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0708 PD: Chilean dairyman strip-grazes cows on turnips, feeds milk to his calves with automated feeders

Leon Leavitt Published on 25 April 2008

When Heinz Held’s great-grandfather, then age 12, arrived in Chile from Germany in the 1850s he paid a minimal sum for a large tract of heavily forested land.

Perhaps it was because of the unusual shape, which is a half-mile wide by 1.86 miles deep. Gradually over the years his posterity and their families have cleared 300 acres, which now sustain the crops and pasture land for Heinz’s 250-head herd of registered Holsteins.

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Over the years, Heinz has developed a reputation for breeding sound cattle and consequently a stable market for his prime registered bulls. They are now bringing over $2,000 each, whereas a few years ago they sold for $500 each.

“It’s simple; when copper goes up in value the dollar goes down,” Heinz said. “And Chile is a leading world exporter of copper, so as the copper market flows, so does everything else.”

His milking parlor is a side-opening double-5 with a trip-lever grain dump for each stall. Even though not automated it works for Heinz in challenge-feeding the 194 head that are currently being milked.

The 232-stall freestall barn houses his cattle for intermittent periods during the heavy rainy season, June to September. Even though rubber mats are provided, not all cows like them.

While many area dairymen are selling to larger companies, Heinz has contracted with a small (150,000 pounds per day) cheese factory for a fixed price of $20.07 per hundredweight with no bonuses for fat or protein.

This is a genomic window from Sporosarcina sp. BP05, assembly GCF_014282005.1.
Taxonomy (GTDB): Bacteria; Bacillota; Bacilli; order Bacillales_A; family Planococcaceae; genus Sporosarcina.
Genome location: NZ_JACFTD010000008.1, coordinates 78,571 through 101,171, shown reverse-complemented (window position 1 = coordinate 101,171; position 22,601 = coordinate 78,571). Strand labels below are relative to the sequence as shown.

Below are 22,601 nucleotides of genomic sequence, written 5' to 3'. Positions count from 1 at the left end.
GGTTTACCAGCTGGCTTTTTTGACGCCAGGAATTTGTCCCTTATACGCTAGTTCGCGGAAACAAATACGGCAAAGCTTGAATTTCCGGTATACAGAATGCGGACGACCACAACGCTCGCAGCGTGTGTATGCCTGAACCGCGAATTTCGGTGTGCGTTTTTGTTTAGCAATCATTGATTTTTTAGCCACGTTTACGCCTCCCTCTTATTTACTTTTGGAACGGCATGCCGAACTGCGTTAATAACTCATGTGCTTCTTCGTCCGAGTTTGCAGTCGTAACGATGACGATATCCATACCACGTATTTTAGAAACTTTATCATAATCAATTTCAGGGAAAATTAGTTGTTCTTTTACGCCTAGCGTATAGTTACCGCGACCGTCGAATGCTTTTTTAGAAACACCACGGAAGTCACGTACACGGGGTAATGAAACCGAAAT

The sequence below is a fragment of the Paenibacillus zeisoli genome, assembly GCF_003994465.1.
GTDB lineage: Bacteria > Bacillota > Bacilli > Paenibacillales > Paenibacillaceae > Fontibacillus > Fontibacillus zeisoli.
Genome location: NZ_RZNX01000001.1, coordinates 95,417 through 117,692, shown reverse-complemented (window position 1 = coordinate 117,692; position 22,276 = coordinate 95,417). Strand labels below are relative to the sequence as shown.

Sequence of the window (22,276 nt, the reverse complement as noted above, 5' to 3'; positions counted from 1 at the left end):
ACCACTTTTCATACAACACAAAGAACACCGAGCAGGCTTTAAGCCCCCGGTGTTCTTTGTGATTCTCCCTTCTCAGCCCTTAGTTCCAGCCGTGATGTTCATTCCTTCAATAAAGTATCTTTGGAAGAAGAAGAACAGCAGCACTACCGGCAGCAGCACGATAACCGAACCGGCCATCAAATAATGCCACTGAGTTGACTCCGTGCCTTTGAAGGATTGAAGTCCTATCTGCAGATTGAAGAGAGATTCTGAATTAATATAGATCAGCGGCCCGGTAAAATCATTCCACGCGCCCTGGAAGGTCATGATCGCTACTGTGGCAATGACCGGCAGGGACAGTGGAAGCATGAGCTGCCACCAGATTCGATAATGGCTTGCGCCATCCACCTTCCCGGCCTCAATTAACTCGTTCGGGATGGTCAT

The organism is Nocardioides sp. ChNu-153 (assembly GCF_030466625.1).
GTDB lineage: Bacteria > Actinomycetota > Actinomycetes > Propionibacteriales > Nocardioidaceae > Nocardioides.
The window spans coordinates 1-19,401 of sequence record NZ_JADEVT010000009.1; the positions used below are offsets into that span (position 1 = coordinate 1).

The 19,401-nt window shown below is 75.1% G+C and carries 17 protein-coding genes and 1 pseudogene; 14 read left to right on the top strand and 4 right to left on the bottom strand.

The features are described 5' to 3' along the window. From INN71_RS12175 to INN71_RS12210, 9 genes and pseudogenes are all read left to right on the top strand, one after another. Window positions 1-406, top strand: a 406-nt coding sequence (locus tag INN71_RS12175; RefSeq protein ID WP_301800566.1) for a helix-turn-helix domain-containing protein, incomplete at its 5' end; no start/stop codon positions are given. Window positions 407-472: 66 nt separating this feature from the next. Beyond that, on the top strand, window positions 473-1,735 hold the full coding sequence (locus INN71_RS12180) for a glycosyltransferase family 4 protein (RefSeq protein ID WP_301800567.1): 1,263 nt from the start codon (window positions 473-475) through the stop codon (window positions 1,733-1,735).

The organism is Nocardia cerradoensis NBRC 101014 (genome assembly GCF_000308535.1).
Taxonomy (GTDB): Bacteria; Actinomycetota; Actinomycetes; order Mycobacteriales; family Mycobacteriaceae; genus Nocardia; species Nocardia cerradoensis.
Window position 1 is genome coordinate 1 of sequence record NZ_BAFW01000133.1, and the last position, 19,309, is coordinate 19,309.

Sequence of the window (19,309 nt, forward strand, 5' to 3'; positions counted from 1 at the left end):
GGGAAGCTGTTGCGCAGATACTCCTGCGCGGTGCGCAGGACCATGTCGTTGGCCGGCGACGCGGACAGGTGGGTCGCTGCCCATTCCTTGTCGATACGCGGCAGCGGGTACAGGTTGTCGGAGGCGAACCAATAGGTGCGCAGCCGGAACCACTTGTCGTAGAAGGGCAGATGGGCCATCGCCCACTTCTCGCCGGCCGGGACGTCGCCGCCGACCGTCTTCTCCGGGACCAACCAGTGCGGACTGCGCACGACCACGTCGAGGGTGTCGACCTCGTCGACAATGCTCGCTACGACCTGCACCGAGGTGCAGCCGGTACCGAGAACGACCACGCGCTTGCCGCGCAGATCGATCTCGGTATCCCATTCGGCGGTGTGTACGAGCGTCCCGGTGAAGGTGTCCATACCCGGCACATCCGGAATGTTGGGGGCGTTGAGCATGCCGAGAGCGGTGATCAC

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“For other dairymen this may not be beneficial, but for me it’s a little bit of an advantage,” he says.

The year-round, all-pasture system is supplemented by other roughages such as several acres of turnip fields. Typically planted in November, this high-energy source yields 5.5 to 8 ton per acre when grazed in the summer. His current herd average is 26,900 pounds per cow.

To reduce expenses, Heinz shares major pieces of farm equipment with his son, who operates another dairy nearby. Even with a good market and above-average production, expensive fertilizer cuts into the profit margin. Last year, it cost $80 per acre for fertilizer and now it’s even more expensive. Borum is also applied to the soil.

Raising his own calves is an art that Heinz has mastered over time. He has found that being extra liberal in colostrum feeding has paid off. Baby calves are fed 6 quarts of colostrum per day for five days before being fitted with a transponder. They are then moved to the pen for automated feeding.

The milk feeder (whose parts are made in Germany and assembled in Chile) cost $10,000 15 years ago and has been invaluable to Heinz. He loads it up each morning and it does the job, quietly and efficiently, by metering, mixing and dispensing the powdered milk formula in 1-quart increments.

The plan is for each calf to receive 92 pounds of powdered milk in 90 days. As each calf approaches either one of two dispensing nipples, the unit electronically identifies the calf and releases the specified amount required. For the first two weeks, they are allotted 4 quarts per day, and the rate is increased to six quarts per day until 90 days have elapsed.

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If any calf goes off feed or sucks slowly, an electronic “red flag” is noted and a signal sent to a remote computer. This alerts Heinz that a is in need of treatment.

Heinz believes automated milk feeders may be advantageous for U.S. dairymen and calf raisers. He suggests producers shop around and talk to others who are using them before buying. Questions to ask include: Is there a competent service technician available? The cheapest system may not always be the best deal. PD

Leon Leavitt
Publisher Emeritus
Progressive Dairyman

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